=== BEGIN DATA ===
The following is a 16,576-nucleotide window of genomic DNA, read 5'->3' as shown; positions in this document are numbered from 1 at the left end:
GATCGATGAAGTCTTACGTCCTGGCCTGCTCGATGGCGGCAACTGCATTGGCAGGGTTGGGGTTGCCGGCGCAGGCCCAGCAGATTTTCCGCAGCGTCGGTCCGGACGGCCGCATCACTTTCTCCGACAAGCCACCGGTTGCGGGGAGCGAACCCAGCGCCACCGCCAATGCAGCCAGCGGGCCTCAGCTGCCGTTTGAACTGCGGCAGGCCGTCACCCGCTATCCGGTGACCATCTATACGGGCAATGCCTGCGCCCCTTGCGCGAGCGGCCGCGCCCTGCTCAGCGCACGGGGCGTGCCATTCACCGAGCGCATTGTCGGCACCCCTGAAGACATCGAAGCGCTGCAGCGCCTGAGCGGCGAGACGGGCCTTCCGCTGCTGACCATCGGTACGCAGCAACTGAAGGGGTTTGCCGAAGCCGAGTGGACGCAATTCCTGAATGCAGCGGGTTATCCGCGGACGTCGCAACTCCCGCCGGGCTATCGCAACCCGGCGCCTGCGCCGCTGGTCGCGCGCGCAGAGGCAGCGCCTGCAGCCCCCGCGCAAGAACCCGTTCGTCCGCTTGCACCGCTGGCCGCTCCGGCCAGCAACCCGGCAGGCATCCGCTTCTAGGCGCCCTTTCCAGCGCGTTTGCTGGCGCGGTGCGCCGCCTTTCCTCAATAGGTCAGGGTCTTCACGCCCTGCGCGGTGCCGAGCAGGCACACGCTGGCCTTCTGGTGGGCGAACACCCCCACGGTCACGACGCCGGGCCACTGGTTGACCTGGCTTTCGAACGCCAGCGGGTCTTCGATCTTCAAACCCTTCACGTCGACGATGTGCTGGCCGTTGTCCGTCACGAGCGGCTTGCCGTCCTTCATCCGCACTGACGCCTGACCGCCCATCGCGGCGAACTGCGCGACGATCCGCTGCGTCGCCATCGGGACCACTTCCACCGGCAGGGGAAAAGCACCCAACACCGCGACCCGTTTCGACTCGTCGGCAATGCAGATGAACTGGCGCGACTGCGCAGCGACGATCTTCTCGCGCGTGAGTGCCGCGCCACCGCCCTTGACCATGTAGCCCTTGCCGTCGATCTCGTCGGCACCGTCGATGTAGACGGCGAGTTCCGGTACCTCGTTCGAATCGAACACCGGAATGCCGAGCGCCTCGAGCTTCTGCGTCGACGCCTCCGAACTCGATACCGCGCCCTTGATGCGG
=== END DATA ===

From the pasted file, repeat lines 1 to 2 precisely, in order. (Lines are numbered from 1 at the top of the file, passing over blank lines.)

The following is a 16,576-nucleotide window of genomic DNA, read 5'->3' as shown; positions in this document are numbered from 1 at the left end:
GATCGATGAAGTCTTACGTCCTGGCCTGCTCGATGGCGGCAACTGCATTGGCAGGGTTGGGGTTGCCGGCGCAGGCCCAGCAGATTTTCCGCAGCGTCGGTCCGGACGGCCGCATCACTTTCTCCGACAAGCCACCGGTTGCGGGGAGCGAACCCAGCGCCACCGCCAATGCAGCCAGCGGGCCTCAGCTGCCGTTTGAACTGCGGCAGGCCGTCACCCGCTATCCGGTGACCATCTATACGGGCAATGCCTGCGCCCCTTGCGCGAGCGGCCGCGCCCTGCTCAGCGCACGGGGCGTGCCATTCACCGAGCGCATTGTCGGCACCCCTGAAGACATCGAAGCGCTGCAGCGCCTGAGCGGCGAGACGGGCCTTCCGCTGCTGACCATCGGTACGCAGCAACTGAAGGGGTTTGCCGAAGCCGAGTGGACGCAATTCCTGAATGCAGCGGGTTATCCGCGGACGTCGCAACTCCCGCCGGGCTATCGCAACCCGGCGCCTGCGCCGCTGGTCGCGCGCGCAGAGGCAGCGCCTGCAGCCCCCGCGCAAGAACCCGTTCGTCCGCTTGCACCGCTGGCCGCTCCGGCCAGCAACCCGGCAGGCATCCGCTTCTAGGCGCCCTTTCCAGCGCGTTTGCTGGCGCGGTGCGCCGCCTTTCCTCAATAGGTCAGGGTCTTCACGCCCTGCGCGGTGCCGAGCAGGCACACGCTGGCCTTCTGGTGGGCGAACACCCCCACGGTCACGACGCCGGGCCACTGGTTGACCTGGCTTTCGAACGCCAGCGGGTCTTCGATCTTCAAACCCTTCACGTCGACGATGTGCTGGCCGTTGTCCGTCACGAGCGGCTTGCCGTCCTTCATCCGCACTGACGCCTGACCGCCCATCGCGGCGAACTGCGCGACGATCCGCTGCGTCGCCATCGGGACCACTTCCACCGGCAGGGGAAAAGCACCCAACACCGCGACCCGTTTCGACTCGTCGGCAATGCAGATGAACTGGCGCGACTGCGCAGCGACGATCTTCTCGCGCGTGAGTGCCGCGCCACCGCCCTTGACCATGTAGCCCTTGCCGTCGATCTCGTCGGCACCGTCGATGTAGACGGCGAGTTCCGGTACCTCGTTCGAATCGAACACCGGAATGCCGAGCGCCTCGAGCTTCTGCGTCGACGCCTCCGAACTCGATACCGCGCCCTTGATGCGG